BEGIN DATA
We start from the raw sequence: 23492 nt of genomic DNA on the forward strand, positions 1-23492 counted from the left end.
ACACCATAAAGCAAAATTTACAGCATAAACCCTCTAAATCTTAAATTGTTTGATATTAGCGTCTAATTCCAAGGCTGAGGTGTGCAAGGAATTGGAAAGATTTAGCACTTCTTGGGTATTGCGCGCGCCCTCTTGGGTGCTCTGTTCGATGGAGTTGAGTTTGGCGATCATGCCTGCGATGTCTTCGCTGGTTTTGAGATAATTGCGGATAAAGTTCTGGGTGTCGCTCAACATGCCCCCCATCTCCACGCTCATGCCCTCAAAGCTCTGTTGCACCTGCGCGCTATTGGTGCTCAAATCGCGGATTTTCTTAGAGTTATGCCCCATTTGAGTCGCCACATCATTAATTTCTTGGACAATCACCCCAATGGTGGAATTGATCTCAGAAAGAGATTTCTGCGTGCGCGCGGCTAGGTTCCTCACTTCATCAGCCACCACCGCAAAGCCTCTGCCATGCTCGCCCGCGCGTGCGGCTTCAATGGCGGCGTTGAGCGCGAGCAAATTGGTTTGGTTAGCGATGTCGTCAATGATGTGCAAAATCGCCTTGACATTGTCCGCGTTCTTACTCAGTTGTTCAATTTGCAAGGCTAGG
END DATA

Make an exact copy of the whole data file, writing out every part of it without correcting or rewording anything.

We start from the raw sequence: 23492 nt of genomic DNA on the forward strand, positions 1-23492 counted from the left end.
ACACCATAAAGCAAAATTTACAGCATAAACCCTCTAAATCTTAAATTGTTTGATATTAGCGTCTAATTCCAAGGCTGAGGTGTGCAAGGAATTGGAAAGATTTAGCACTTCTTGGGTATTGCGCGCGCCCTCTTGGGTGCTCTGTTCGATGGAGTTGAGTTTGGCGATCATGCCTGCGATGTCTTCGCTGGTTTTGAGATAATTGCGGATAAAGTTCTGGGTGTCGCTCAACATGCCCCCCATCTCCACGCTCATGCCCTCAAAGCTCTGTTGCACCTGCGCGCTATTGGTGCTCAAATCGCGGATTTTCTTAGAGTTATGCCCCATTTGAGTCGCCACATCATTAATTTCTTGGACAATCACCCCAATGGTGGAATTGATCTCAGAAAGAGATTTCTGCGTGCGCGCGGCTAGGTTCCTCACTTCATCAGCCACCACCGCAAAGCCTCTGCCATGCTCGCCCGCGCGTGCGGCTTCAATGGCGGCGTTGAGCGCGAGCAAATTGGTTTGGTTAGCGATGTCGTCAATGATGTGCAAAATCGCCTTGACATTGTCCGCGTTCTTACTCAGTTGTTCAATTTGCAAGGCTAGG